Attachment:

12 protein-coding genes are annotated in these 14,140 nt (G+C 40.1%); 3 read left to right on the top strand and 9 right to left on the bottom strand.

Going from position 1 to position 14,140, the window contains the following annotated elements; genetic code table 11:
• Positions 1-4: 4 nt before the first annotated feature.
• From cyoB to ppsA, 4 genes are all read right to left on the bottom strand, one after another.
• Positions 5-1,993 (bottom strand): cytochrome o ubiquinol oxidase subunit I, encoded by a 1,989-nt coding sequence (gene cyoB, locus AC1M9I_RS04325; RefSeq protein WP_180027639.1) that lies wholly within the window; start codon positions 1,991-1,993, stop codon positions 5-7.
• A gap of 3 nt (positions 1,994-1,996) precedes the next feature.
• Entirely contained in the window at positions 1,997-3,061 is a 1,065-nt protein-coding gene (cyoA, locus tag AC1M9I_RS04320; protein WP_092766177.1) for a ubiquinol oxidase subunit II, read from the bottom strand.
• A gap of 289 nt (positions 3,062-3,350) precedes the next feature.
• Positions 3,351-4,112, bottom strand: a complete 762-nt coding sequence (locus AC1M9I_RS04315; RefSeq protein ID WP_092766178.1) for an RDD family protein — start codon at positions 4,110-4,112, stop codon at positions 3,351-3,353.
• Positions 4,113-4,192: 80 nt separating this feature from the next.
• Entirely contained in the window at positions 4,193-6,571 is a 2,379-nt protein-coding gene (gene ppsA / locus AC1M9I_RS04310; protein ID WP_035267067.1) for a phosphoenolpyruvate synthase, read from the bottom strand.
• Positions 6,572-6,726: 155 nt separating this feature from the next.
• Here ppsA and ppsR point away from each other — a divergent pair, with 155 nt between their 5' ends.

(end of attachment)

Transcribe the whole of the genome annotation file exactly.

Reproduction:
12 protein-coding genes are annotated in these 14,140 nt (G+C 40.1%); 3 read left to right on the top strand and 9 right to left on the bottom strand.

Going from position 1 to position 14,140, the window contains the following annotated elements; genetic code table 11:
• Positions 1-4: 4 nt before the first annotated feature.
• From cyoB to ppsA, 4 genes are all read right to left on the bottom strand, one after another.
• Positions 5-1,993 (bottom strand): cytochrome o ubiquinol oxidase subunit I, encoded by a 1,989-nt coding sequence (gene cyoB, locus AC1M9I_RS04325; RefSeq protein WP_180027639.1) that lies wholly within the window; start codon positions 1,991-1,993, stop codon positions 5-7.
• A gap of 3 nt (positions 1,994-1,996) precedes the next feature.
• Entirely contained in the window at positions 1,997-3,061 is a 1,065-nt protein-coding gene (cyoA, locus tag AC1M9I_RS04320; protein WP_092766177.1) for a ubiquinol oxidase subunit II, read from the bottom strand.
• A gap of 289 nt (positions 3,062-3,350) precedes the next feature.
• Positions 3,351-4,112, bottom strand: a complete 762-nt coding sequence (locus AC1M9I_RS04315; RefSeq protein ID WP_092766178.1) for an RDD family protein — start codon at positions 4,110-4,112, stop codon at positions 3,351-3,353.
• Positions 4,113-4,192: 80 nt separating this feature from the next.
• Entirely contained in the window at positions 4,193-6,571 is a 2,379-nt protein-coding gene (gene ppsA / locus AC1M9I_RS04310; protein ID WP_035267067.1) for a phosphoenolpyruvate synthase, read from the bottom strand.
• Positions 6,572-6,726: 155 nt separating this feature from the next.
• Here ppsA and ppsR point away from each other — a divergent pair, with 155 nt between their 5' ends.